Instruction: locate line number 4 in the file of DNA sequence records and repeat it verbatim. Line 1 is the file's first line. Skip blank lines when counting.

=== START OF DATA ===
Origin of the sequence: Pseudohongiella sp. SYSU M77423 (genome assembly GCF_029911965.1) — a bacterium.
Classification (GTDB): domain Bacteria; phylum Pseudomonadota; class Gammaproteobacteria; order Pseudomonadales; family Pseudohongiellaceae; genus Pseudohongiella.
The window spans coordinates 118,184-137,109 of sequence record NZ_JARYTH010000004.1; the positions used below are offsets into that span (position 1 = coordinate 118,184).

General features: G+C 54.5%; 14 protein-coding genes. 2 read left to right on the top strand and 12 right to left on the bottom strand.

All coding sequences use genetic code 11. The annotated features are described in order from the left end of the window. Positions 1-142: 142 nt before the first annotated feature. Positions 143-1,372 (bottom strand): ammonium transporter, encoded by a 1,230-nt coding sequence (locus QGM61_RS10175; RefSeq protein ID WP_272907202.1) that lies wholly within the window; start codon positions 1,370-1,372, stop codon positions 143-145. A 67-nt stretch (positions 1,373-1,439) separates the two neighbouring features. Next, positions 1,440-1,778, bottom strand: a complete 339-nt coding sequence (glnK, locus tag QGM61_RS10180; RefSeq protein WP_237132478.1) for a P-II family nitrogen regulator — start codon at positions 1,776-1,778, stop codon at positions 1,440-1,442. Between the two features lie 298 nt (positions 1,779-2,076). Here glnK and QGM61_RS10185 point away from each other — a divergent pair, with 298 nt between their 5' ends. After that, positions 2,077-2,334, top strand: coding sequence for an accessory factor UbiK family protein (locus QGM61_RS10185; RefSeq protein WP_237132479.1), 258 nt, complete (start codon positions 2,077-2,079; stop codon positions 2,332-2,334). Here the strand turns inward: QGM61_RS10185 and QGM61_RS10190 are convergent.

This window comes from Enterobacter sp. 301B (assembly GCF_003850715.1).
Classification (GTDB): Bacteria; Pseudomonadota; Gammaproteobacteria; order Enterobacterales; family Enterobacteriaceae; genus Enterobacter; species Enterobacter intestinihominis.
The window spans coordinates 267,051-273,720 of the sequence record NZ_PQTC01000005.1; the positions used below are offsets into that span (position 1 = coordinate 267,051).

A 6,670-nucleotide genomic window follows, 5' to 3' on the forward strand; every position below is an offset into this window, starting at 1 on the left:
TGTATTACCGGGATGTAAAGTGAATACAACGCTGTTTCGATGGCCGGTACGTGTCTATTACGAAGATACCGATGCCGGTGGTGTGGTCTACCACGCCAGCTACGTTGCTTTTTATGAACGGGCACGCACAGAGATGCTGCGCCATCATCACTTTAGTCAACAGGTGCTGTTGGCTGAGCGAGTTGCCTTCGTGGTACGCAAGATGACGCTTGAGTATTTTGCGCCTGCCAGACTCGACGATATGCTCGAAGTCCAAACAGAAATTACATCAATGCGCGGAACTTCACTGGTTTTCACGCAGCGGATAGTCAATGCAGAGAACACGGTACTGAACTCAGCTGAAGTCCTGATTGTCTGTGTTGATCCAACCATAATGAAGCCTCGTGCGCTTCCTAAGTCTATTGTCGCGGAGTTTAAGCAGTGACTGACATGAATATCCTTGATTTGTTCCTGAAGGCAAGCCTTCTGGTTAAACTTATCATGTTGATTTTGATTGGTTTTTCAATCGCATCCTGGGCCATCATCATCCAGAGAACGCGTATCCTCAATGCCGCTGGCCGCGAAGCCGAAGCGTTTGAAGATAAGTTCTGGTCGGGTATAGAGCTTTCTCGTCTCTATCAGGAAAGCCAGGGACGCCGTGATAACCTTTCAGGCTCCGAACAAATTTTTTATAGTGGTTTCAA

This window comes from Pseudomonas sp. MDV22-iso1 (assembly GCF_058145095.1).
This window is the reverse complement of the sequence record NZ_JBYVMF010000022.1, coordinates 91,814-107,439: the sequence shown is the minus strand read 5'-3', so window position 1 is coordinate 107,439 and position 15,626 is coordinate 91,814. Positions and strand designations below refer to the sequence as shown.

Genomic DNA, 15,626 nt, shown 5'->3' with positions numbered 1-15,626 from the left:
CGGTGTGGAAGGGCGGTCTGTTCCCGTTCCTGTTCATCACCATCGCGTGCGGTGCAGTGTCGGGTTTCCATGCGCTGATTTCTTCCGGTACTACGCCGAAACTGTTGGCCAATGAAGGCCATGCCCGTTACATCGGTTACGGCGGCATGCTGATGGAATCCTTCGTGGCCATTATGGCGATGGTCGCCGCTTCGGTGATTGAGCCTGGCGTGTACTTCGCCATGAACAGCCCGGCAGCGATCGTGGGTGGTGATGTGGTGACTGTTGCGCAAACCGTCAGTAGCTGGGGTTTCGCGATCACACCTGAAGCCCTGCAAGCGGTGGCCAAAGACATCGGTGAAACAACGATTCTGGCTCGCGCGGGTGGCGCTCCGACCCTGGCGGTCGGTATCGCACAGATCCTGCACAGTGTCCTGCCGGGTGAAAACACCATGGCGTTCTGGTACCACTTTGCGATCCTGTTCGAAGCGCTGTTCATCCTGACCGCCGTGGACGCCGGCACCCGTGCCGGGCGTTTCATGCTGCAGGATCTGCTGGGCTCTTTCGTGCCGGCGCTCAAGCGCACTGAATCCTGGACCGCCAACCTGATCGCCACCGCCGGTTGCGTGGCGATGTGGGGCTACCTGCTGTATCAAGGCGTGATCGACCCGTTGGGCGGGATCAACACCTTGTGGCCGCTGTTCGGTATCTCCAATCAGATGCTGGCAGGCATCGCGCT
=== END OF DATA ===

General features: G+C 54.5%; 14 protein-coding genes. 2 read left to right on the top strand and 12 right to left on the bottom strand.